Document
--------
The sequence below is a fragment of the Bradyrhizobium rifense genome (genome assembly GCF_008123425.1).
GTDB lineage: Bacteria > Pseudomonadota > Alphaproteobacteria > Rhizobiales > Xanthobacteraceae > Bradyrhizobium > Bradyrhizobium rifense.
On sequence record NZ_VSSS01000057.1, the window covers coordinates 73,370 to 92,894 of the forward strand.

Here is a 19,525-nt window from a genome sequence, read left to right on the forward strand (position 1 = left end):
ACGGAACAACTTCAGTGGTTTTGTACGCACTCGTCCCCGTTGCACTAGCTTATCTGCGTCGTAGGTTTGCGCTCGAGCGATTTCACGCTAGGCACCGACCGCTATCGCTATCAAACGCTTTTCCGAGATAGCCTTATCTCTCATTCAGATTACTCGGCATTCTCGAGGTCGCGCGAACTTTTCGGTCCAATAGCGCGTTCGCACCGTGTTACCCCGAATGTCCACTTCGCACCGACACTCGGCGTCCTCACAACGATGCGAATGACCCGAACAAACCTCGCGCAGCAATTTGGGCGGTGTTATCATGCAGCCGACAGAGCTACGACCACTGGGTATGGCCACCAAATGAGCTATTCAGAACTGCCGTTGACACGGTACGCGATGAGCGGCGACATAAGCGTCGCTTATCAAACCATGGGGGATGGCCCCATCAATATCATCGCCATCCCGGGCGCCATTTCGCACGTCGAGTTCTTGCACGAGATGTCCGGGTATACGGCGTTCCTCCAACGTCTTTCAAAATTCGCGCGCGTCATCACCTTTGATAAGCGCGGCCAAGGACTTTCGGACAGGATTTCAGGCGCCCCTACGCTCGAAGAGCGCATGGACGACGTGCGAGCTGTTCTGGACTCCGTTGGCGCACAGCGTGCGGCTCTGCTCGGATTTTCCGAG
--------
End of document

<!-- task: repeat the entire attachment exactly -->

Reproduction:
The sequence below is a fragment of the Bradyrhizobium rifense genome (genome assembly GCF_008123425.1).
GTDB lineage: Bacteria > Pseudomonadota > Alphaproteobacteria > Rhizobiales > Xanthobacteraceae > Bradyrhizobium > Bradyrhizobium rifense.
On sequence record NZ_VSSS01000057.1, the window covers coordinates 73,370 to 92,894 of the forward strand.

Here is a 19,525-nt window from a genome sequence, read left to right on the forward strand (position 1 = left end):
ACGGAACAACTTCAGTGGTTTTGTACGCACTCGTCCCCGTTGCACTAGCTTATCTGCGTCGTAGGTTTGCGCTCGAGCGATTTCACGCTAGGCACCGACCGCTATCGCTATCAAACGCTTTTCCGAGATAGCCTTATCTCTCATTCAGATTACTCGGCATTCTCGAGGTCGCGCGAACTTTTCGGTCCAATAGCGCGTTCGCACCGTGTTACCCCGAATGTCCACTTCGCACCGACACTCGGCGTCCTCACAACGATGCGAATGACCCGAACAAACCTCGCGCAGCAATTTGGGCGGTGTTATCATGCAGCCGACAGAGCTACGACCACTGGGTATGGCCACCAAATGAGCTATTCAGAACTGCCGTTGACACGGTACGCGATGAGCGGCGACATAAGCGTCGCTTATCAAACCATGGGGGATGGCCCCATCAATATCATCGCCATCCCGGGCGCCATTTCGCACGTCGAGTTCTTGCACGAGATGTCCGGGTATACGGCGTTCCTCCAACGTCTTTCAAAATTCGCGCGCGTCATCACCTTTGATAAGCGCGGCCAAGGACTTTCGGACAGGATTTCAGGCGCCCCTACGCTCGAAGAGCGCATGGACGACGTGCGAGCTGTTCTGGACTCCGTTGGCGCACAGCGTGCGGCTCTGCTCGGATTTTCCGAG